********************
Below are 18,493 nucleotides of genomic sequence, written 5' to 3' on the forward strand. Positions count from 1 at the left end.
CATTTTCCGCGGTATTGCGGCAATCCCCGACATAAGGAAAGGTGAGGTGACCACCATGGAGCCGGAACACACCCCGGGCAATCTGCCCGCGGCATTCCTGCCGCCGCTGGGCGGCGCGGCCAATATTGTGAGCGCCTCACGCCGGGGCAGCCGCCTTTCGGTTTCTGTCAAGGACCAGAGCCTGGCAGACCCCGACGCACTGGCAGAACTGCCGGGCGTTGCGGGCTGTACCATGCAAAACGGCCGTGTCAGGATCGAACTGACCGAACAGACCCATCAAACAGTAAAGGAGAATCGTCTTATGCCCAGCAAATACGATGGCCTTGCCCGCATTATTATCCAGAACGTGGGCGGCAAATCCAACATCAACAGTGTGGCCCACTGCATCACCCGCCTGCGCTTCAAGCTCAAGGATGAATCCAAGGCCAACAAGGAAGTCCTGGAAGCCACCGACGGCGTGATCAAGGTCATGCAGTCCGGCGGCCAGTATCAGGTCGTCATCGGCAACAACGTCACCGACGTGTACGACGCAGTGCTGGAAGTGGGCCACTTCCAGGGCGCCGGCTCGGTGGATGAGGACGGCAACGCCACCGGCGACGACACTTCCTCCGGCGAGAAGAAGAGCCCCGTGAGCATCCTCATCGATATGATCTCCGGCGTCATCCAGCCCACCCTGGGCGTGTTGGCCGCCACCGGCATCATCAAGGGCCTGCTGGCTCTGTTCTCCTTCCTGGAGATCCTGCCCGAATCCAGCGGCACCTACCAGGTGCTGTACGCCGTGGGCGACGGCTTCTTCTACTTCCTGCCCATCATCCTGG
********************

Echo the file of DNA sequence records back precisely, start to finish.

Below are 18,493 nucleotides of genomic sequence, written 5' to 3' on the forward strand. Positions count from 1 at the left end.
CATTTTCCGCGGTATTGCGGCAATCCCCGACATAAGGAAAGGTGAGGTGACCACCATGGAGCCGGAACACACCCCGGGCAATCTGCCCGCGGCATTCCTGCCGCCGCTGGGCGGCGCGGCCAATATTGTGAGCGCCTCACGCCGGGGCAGCCGCCTTTCGGTTTCTGTCAAGGACCAGAGCCTGGCAGACCCCGACGCACTGGCAGAACTGCCGGGCGTTGCGGGCTGTACCATGCAAAACGGCCGTGTCAGGATCGAACTGACCGAACAGACCCATCAAACAGTAAAGGAGAATCGTCTTATGCCCAGCAAATACGATGGCCTTGCCCGCATTATTATCCAGAACGTGGGCGGCAAATCCAACATCAACAGTGTGGCCCACTGCATCACCCGCCTGCGCTTCAAGCTCAAGGATGAATCCAAGGCCAACAAGGAAGTCCTGGAAGCCACCGACGGCGTGATCAAGGTCATGCAGTCCGGCGGCCAGTATCAGGTCGTCATCGGCAACAACGTCACCGACGTGTACGACGCAGTGCTGGAAGTGGGCCACTTCCAGGGCGCCGGCTCGGTGGATGAGGACGGCAACGCCACCGGCGACGACACTTCCTCCGGCGAGAAGAAGAGCCCCGTGAGCATCCTCATCGATATGATCTCCGGCGTCATCCAGCCCACCCTGGGCGTGTTGGCCGCCACCGGCATCATCAAGGGCCTGCTGGCTCTGTTCTCCTTCCTGGAGATCCTGCCCGAATCCAGCGGCACCTACCAGGTGCTGTACGCCGTGGGCGACGGCTTCTTCTACTTCCTGCCCATCATCCTGG